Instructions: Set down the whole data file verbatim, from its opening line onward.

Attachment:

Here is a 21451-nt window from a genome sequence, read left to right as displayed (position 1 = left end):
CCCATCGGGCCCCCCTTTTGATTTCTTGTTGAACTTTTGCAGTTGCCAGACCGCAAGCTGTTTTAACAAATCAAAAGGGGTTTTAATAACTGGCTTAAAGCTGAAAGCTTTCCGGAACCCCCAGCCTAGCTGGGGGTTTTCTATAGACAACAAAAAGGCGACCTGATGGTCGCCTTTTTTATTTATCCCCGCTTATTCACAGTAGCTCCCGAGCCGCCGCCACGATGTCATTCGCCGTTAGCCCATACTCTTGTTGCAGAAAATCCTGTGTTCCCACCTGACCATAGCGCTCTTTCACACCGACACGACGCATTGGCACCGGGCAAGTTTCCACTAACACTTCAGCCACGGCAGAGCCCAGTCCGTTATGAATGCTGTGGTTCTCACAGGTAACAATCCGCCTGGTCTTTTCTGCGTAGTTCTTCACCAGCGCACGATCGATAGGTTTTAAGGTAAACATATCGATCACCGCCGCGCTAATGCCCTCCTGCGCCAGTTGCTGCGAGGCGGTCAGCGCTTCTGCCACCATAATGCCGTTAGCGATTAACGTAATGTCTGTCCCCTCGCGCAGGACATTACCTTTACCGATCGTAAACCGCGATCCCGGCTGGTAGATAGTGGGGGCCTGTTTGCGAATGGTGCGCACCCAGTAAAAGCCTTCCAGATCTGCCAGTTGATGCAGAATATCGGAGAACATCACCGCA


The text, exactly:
Here is a 21451-nt window from a genome sequence, read left to right as displayed (position 1 = left end):
CCCATCGGGCCCCCCTTTTGATTTCTTGTTGAACTTTTGCAGTTGCCAGACCGCAAGCTGTTTTAACAAATCAAAAGGGGTTTTAATAACTGGCTTAAAGCTGAAAGCTTTCCGGAACCCCCAGCCTAGCTGGGGGTTTTCTATAGACAACAAAAAGGCGACCTGATGGTCGCCTTTTTTATTTATCCCCGCTTATTCACAGTAGCTCCCGAGCCGCCGCCACGATGTCATTCGCCGTTAGCCCATACTCTTGTTGCAGAAAATCCTGTGTTCCCACCTGACCATAGCGCTCTTTCACACCGACACGACGCATTGGCACCGGGCAAGTTTCCACTAACACTTCAGCCACGGCAGAGCCCAGTCCGTTATGAATGCTGTGGTTCTCACAGGTAACAATCCGCCTGGTCTTTTCTGCGTAGTTCTTCACCAGCGCACGATCGATAGGTTTTAAGGTAAACATATCGATCACCGCCGCGCTAATGCCCTCCTGCGCCAGTTGCTGCGAGGCGGTCAGCGCTTCTGCCACCATAATGCCGTTAGCGATTAACGTAATGTCTGTCCCCTCGCGCAGGACATTACCTTTACCGATCGTAAACCGCGATCCCGGCTGGTAGATAGTGGGGGCCTGTTTGCGAATGGTGCGCACCCAGTAAAAGCCTTCCAGATCTGCCAGTTGATGCAGAATATCGGAGAACATCACCGCA